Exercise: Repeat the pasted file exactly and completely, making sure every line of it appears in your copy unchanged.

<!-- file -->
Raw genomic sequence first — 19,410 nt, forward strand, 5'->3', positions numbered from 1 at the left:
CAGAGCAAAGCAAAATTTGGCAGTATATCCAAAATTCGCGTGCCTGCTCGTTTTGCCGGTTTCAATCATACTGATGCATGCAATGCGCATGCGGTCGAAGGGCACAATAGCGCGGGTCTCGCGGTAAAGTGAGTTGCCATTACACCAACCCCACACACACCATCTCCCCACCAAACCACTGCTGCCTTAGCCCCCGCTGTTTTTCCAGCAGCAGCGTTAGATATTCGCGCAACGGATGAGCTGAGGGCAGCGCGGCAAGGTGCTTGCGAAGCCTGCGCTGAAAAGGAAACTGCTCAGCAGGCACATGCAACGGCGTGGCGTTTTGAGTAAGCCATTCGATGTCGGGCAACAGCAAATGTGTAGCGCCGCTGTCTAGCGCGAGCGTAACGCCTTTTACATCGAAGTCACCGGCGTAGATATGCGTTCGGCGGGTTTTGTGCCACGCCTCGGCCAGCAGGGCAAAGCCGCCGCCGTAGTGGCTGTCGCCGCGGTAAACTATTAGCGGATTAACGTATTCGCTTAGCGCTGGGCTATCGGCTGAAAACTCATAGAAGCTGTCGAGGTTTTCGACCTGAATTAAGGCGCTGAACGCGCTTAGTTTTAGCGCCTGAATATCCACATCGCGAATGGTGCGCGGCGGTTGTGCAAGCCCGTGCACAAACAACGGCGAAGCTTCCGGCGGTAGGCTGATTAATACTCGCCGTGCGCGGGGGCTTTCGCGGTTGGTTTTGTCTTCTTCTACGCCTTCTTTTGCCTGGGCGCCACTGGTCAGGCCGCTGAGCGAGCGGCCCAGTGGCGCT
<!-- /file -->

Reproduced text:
Raw genomic sequence first — 19,410 nt, forward strand, 5'->3', positions numbered from 1 at the left:
CAGAGCAAAGCAAAATTTGGCAGTATATCCAAAATTCGCGTGCCTGCTCGTTTTGCCGGTTTCAATCATACTGATGCATGCAATGCGCATGCGGTCGAAGGGCACAATAGCGCGGGTCTCGCGGTAAAGTGAGTTGCCATTACACCAACCCCACACACACCATCTCCCCACCAAACCACTGCTGCCTTAGCCCCCGCTGTTTTTCCAGCAGCAGCGTTAGATATTCGCGCAACGGATGAGCTGAGGGCAGCGCGGCAAGGTGCTTGCGAAGCCTGCGCTGAAAAGGAAACTGCTCAGCAGGCACATGCAACGGCGTGGCGTTTTGAGTAAGCCATTCGATGTCGGGCAACAGCAAATGTGTAGCGCCGCTGTCTAGCGCGAGCGTAACGCCTTTTACATCGAAGTCACCGGCGTAGATATGCGTTCGGCGGGTTTTGTGCCACGCCTCGGCCAGCAGGGCAAAGCCGCCGCCGTAGTGGCTGTCGCCGCGGTAAACTATTAGCGGATTAACGTATTCGCTTAGCGCTGGGCTATCGGCTGAAAACTCATAGAAGCTGTCGAGGTTTTCGACCTGAATTAAGGCGCTGAACGCGCTTAGTTTTAGCGCCTGAATATCCACATCGCGAATGGTGCGCGGCGGTTGTGCAAGCCCGTGCACAAACAACGGCGAAGCTTCCGGCGGTAGGCTGATTAATACTCGCCGTGCGCGGGGGCTTTCGCGGTTGGTTTTGTCTTCTTCTACGCCTTCTTTTGCCTGGGCGCCACTGGTCAGGCCGCTGAGCGAGCGGCCCAGTGGCGCT